The Comer bypass in Madison County is open…after more than a 40 year wait.
“I was seven years old when this started, but to have come this far and be the mayor now, and then to have my parents here, that’s just really special,” said Comer Mayor Jody Blackmon.
After 40 years of planning, and a 55 million dollar investment from the state, the Comer Bypass is finally open, and improved safety is a main concern.
“Even safety was an issue on this corridor. If it’s a two or three minute decrease in getting somewhere, it can mean the difference in saving a life for an EMS or an ambulance,” said Katie Strickland, the Public Information Officer for the Georgia Department of Transportation.
This bypass could also mean safer routes for school buses.
“It’s a scary situation, and I don’t care what the cost is if we can prevent one death, and when it’s children, school buses, that sort of thing, nobody want to live through that, so if we can say we did everything to plan ahead and prevent that, that’s what we’ve done,” said Mayor Blackmon.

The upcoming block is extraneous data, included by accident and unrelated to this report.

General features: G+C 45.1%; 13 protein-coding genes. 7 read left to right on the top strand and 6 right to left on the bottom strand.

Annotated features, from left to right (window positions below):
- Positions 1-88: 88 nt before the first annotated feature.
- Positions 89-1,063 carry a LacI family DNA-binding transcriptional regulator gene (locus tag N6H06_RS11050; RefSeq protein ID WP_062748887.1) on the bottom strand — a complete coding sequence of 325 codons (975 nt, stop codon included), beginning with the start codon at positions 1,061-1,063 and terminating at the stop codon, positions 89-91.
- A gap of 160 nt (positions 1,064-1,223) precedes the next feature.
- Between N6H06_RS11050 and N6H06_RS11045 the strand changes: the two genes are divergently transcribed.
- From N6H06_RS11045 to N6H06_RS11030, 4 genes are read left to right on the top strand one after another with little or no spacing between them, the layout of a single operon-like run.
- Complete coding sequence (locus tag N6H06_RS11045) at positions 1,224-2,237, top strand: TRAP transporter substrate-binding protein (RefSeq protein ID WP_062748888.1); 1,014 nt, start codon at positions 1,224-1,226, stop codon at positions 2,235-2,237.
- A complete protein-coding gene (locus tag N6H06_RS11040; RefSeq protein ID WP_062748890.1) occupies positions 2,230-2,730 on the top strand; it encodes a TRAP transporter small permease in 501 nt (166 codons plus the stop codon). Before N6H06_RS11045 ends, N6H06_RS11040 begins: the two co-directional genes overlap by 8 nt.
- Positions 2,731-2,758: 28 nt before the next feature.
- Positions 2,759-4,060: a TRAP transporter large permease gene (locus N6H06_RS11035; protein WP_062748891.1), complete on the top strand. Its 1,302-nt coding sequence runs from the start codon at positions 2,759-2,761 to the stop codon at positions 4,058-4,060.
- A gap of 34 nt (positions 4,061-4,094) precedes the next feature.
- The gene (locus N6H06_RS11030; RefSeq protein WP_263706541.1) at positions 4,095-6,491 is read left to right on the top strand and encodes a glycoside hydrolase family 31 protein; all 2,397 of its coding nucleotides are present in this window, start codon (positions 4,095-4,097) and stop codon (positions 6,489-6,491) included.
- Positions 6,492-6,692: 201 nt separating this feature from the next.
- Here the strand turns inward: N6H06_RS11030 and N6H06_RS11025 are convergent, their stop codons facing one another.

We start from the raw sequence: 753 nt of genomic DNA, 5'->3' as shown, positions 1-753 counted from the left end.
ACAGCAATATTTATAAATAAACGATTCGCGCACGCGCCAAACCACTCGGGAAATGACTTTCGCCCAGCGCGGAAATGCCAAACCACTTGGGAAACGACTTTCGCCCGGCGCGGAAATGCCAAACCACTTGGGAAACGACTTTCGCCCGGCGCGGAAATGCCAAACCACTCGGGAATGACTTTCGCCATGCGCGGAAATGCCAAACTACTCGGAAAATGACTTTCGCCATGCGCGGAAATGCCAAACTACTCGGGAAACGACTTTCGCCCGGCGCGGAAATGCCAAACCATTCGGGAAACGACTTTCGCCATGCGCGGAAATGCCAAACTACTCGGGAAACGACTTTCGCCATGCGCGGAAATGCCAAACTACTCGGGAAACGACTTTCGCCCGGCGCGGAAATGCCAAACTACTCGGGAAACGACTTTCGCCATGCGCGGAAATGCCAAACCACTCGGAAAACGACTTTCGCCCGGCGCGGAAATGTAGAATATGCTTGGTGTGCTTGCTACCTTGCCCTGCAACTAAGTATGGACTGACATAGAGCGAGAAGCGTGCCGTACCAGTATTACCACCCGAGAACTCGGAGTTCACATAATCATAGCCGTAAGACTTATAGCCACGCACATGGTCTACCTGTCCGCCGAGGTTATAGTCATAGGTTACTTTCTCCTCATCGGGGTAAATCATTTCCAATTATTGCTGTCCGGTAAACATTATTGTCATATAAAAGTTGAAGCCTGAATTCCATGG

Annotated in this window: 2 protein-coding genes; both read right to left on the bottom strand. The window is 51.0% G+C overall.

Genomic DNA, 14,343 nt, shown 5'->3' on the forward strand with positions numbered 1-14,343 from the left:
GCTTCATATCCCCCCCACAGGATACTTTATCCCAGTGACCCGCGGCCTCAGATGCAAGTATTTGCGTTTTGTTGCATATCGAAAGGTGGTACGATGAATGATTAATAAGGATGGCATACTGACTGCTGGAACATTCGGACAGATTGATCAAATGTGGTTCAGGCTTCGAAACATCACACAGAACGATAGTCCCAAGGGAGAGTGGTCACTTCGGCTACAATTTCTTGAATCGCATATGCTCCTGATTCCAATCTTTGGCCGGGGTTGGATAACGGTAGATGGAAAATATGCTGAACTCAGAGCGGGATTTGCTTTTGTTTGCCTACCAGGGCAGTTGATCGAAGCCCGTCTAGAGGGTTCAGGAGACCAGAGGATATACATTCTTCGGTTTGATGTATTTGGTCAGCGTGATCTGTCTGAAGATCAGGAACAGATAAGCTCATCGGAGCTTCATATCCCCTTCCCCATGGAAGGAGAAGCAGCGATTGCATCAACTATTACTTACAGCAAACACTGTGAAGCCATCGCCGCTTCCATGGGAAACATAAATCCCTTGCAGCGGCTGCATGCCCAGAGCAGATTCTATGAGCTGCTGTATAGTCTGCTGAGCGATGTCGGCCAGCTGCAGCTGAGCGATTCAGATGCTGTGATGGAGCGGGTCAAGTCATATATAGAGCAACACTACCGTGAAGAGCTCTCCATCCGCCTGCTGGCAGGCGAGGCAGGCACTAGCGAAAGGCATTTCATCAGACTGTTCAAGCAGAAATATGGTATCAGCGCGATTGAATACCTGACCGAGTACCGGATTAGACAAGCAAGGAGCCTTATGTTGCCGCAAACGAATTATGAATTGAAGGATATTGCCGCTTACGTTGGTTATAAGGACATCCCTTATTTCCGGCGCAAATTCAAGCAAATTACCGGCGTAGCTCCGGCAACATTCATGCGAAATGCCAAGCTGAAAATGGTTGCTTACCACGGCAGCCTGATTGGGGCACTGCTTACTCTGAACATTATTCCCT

The bypass is also expected to get rid of that heavy truck traffic that makes the people of Madison County late for work.
“Jobs, jobs, jobs,” Georgia State Senator Frank Ginn emphasized.
This is maybe not what most think of when talking about bypasses, but that’s exactly what Senator Frank Ginn and those who worked on the new Comer Bypass say will be the benefit from this project.
“This is where we start looking at businesses prospering, people have better commutes back and forth to work,” said Senator Frank Ginn.
If concerned about the bypass’s potential affect on local business, Blackmon says not to worry.
“We have four intersections that will take you right into town,” said Mayor Blackmon.
Mayor Blackmon also wants to remind everyone driving on the bypass, that, yes, the road is new and smooth, but don’t speed. Highway patrol is already monitoring traffic on the highway.
By: Grason Passmore